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Words Matter

Brian Willis

The words you use as a leader are important. It is easy to write this off as “just semantics”, but words have power. The words you use often reflect how you really think and feel and convey a very important message to those listening. Let’s examine some commonly heard phrases.

I often hear people in leadership positions refer to people on the front lines of their organizations as being at the “Bottom of the org chart.” The reality is that those people are the both the face of your organization and the foundation of your organization. If you remove the foundation from any structure, the structure will likely collapse. The reality then is that those people are at the Foundational Level of the organizational chart. When you think of their role in those terms it makes it easier to understand the importance of making them your #1 priority.

We have all heard people in formal leadership positions talk about the number of people “under me” or who “work for me” in the organization. The term “under me” implies they are beneath you and that you are somehow superior to them. As for the term “work for me”, great leaders understand that his or her position exists so they can serve the people they have the privilege and honour of leading. Bob Kuehl is currently the Chief of Police in Raytown, MO. A few years ago when he was the Deputy Chief of Operations for the Kansas City Police Department he used to say that he had 1000 people in his agency who he worked for. People would often correct him and say, “You mean that you have 1000 people who work for you.” He response was, “NO. I work for them. My job is to get them the resources and support they need to best do their job.” Bob was very clear that those 1000 people were not “under him” and did not “Work for him”. He was along side them and working for them.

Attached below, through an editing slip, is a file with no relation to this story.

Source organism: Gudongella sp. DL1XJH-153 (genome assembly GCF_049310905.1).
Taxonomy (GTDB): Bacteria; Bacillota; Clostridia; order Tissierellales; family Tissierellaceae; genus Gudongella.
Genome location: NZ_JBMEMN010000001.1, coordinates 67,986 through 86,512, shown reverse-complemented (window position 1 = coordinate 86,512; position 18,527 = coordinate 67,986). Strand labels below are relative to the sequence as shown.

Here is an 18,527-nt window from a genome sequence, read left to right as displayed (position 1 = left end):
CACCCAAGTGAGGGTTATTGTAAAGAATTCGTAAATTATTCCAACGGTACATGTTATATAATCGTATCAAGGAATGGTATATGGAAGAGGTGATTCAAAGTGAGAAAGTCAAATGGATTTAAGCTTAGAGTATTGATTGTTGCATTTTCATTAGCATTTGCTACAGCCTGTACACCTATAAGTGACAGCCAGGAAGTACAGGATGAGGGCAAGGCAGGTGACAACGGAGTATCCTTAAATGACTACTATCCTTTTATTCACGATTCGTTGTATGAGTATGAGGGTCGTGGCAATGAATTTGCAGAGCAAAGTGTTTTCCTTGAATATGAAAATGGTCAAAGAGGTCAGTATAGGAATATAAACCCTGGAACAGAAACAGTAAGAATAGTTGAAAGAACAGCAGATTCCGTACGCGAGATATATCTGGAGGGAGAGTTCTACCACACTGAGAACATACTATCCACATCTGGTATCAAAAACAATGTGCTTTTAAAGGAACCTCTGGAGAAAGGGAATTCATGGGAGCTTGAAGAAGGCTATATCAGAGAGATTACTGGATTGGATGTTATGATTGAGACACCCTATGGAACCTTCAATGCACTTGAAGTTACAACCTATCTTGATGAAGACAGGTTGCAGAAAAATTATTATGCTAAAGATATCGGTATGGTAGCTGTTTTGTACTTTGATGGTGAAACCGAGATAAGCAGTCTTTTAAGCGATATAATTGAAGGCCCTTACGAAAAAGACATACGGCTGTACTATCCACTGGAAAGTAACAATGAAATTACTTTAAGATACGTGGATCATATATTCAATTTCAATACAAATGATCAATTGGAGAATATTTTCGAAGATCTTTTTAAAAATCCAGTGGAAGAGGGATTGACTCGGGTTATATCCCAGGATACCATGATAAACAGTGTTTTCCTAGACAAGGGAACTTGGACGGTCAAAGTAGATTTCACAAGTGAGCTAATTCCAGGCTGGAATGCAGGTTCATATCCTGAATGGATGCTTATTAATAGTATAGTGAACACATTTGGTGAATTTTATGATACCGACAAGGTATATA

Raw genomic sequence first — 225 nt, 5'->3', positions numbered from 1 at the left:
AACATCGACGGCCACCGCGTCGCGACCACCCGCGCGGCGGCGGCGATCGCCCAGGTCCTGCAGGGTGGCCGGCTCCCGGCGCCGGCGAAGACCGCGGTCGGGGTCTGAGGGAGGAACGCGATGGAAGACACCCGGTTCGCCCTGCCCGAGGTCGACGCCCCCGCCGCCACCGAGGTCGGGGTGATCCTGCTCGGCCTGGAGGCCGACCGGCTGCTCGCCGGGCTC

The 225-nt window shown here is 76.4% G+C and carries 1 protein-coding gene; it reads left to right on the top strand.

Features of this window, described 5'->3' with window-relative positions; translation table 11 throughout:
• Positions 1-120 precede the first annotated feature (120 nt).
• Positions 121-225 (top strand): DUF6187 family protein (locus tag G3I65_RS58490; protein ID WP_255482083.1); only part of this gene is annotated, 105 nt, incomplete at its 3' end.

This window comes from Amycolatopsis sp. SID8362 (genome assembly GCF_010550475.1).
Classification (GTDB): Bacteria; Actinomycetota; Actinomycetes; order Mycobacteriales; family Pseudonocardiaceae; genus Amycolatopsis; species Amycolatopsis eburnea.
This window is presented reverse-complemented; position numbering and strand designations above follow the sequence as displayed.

I have heard Simon Sinek on a number of occasions talk about the fact that when you are in a formal leadership position you are not “in charge of people” rather there are people in the organization who are “in your charge”. While this may seem like a play on words “in charge of” conjures images of someone who is a boss, not a leader. If a person is “in your charge” you are responsible to take care of them. When you accept that the people you have the privilege to lead are “in your charge” you will be committed to helping develop them, supporting them and caring about them.

Another phrase I hear from leaders when they are preparing to address critical issues with the people at the foundational level of the organization is, “I am going to have to dumb things down for them” The inference here is that the people you will be speaking to are too stupid to understand your message. You do not need to dumb anything dow. You do need to convey the message in a way that is simple and practical for that audience to understand and apply. Albert Einstein is quoted as saying, “If you can’t explain it simply, you don’t understand it well enough.” So, if you cannot explain it simply, then get back to work and enhance your knowledge and understanding of the topic until you can.

Words have power. They invoke images and emotions in people. They can build someone up, or tear him or her down. Be mindful of the language you use. Your influence as a leader is too important to be lazy with your language.

Remember that leadership is a choice and a journey. Choose well and enjoy the journey.

Brian Willis